This simple device is what equated to a modern scientific pocket calculator when I first entered the aerospace defense workforce (see the photo). This is a slide rule, the "calculator" used by engineers and scientists for 300 years before there were any electronic calculators at all! This very slide rule is what I designed my first airplane with, and my first half dozen supersonic missile propulsion systems with.
For problems you could not handle pencil-and-paper with a slide rule, there was the mainframe computer. These were devices that filled a room the size of a small house, air-conditioned to about 60-65 F, so that the magnetic iron cores and wiring would not try to melt down! You loaded your data and programs into the mainframe "card batch" in trays, up to 2000 cards at a time, using paper punch card technology. Job turnaround time was measured in hours, sometimes days.
As for modern spreadsheet technology, when I first entered the workforce, repetitive calculations were manually laid out on a big piece of paper in a matrix format. You ran the actual calculations yourself, using a slide rule, or a bit later, a hand-held electronic calculator. You filled in the matrix slowly, literally doing each and every calculation yourself, and finding out "up-close-and-personal" what could go wrong with the processing of the data. That is where today's spreadsheet software came from!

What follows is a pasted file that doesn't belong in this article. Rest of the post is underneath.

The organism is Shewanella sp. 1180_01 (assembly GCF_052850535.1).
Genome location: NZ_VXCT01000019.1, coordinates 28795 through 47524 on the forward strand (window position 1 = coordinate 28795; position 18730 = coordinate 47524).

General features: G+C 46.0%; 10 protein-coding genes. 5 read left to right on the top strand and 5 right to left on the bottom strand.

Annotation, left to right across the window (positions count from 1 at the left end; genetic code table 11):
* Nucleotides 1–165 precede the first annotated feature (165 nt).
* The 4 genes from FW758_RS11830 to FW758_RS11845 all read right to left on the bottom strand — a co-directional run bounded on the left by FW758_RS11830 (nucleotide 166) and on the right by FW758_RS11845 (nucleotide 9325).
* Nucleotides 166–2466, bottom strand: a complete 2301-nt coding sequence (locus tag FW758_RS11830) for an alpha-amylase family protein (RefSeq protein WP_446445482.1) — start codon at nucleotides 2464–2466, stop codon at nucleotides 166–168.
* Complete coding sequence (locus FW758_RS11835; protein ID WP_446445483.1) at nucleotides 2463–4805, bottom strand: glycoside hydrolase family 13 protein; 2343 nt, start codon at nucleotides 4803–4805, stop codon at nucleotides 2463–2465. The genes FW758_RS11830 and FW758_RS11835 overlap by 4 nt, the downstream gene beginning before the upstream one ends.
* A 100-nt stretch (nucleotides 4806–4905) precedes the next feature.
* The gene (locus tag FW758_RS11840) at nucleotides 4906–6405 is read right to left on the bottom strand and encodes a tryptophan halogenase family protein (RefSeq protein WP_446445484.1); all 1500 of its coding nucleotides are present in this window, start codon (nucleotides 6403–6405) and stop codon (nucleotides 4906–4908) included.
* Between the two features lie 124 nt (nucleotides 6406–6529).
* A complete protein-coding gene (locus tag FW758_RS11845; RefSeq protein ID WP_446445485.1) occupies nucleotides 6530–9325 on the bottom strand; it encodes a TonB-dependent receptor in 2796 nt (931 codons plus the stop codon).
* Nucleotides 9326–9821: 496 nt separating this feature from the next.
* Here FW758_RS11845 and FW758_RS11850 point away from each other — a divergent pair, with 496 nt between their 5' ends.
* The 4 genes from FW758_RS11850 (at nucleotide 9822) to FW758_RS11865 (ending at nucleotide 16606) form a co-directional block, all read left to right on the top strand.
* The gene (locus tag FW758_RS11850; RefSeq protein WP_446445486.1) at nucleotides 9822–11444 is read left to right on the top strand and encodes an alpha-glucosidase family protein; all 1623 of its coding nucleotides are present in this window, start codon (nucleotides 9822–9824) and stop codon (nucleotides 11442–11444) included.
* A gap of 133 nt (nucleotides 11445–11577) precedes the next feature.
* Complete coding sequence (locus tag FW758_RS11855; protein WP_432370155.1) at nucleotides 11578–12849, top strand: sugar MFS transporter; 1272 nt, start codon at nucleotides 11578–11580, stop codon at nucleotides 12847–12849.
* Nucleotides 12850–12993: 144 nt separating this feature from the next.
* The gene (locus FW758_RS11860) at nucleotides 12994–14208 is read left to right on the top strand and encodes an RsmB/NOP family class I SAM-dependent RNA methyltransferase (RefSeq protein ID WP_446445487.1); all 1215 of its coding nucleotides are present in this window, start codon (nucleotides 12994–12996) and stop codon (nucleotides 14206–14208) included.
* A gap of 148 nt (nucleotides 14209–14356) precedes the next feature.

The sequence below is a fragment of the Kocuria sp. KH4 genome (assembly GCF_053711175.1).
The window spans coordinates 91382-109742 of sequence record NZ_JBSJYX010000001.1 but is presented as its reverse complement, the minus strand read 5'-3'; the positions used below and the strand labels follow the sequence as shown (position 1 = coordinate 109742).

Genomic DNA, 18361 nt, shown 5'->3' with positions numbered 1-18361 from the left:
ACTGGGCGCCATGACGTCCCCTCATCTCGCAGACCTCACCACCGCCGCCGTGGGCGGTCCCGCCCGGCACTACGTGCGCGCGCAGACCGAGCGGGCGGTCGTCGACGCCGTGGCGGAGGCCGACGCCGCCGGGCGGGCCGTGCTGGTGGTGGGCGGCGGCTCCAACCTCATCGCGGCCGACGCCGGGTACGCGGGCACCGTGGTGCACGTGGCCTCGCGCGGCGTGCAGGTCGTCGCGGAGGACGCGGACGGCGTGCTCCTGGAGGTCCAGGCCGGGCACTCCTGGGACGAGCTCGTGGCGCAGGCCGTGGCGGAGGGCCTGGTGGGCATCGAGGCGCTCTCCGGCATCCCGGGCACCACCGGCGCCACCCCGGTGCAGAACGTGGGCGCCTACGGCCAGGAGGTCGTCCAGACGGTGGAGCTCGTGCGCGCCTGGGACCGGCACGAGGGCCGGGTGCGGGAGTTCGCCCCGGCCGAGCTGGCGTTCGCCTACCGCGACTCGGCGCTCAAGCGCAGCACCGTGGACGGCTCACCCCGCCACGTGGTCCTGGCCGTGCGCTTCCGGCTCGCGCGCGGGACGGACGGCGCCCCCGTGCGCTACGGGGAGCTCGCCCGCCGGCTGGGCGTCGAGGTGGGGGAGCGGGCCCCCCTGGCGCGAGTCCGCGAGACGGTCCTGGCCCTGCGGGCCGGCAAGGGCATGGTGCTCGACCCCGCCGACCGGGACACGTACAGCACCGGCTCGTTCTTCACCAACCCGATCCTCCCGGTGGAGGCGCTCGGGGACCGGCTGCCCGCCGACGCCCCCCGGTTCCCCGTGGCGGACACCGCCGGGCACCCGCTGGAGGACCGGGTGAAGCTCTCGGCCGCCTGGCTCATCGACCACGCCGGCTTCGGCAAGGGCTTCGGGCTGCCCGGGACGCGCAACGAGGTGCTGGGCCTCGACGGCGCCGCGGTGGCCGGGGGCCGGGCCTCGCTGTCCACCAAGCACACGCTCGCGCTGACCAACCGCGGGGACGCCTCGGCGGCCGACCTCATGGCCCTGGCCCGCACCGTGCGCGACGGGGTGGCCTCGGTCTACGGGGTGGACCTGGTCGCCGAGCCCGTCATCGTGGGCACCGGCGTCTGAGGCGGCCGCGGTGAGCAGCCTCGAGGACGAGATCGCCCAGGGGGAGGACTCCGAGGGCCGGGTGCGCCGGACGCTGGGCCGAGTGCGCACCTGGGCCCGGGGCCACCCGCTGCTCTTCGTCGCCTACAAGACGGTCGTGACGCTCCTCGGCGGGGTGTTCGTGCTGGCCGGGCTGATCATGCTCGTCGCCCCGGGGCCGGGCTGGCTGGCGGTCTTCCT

For a given manual spreadsheet job, this experience taught you exactly how to program the calculations into a scientific programming language (in those days, something like an early FORTRAN or BASIC), complete with all the processing logic and error-trapping. That required punching the program statements onto cards, for card-batch load and debugging (again, job turnaround time was hours-to-days between each run). Once you did this, you could do similar jobs, requiring the exact same analysis, far more quickly. (Or you could modify your program to handle other jobs that were similar, but slightly different in a few details.)
Most people today do not realize this, but NASA mission control in Houston did not have any real computer consoles until the Space Shuttle first flew! During the earlier Mercury, Gemini, and Apollo programs, those flight controller consoles were only keyboard-controlled communication displays, each slaved to a counterpart in a back room outside the mission control room. There was a team of people (both men and women!) in each back room, who answered the flight controller's question with slide rule calculations, and typed in the answers, so that their numbers appeared on-screen in mission control. That, plus analog instrument readouts converted to digital format on-screen, is literally all the mission flight controllers had to work with!
With the exception of a mainframe-computed figure-eight orbit between Earth and moon, NASA literally sent men to the moon during Apollo with slide rules (just like the one in the photo)! And, the record-breaking X-15 rocket plane (and all its earlier progenitors), plus the SR-71 jet aircraft, and all the early supersonic jet fighters, were designed with nothing but slide rules. Same for all their rocket and gas turbine engines! And their heat protection schemes.
My slide rule still works. I still use it when the electronics conk out, which they inevitably do, occasionally. The slide rule never conks out like that. It's just slower.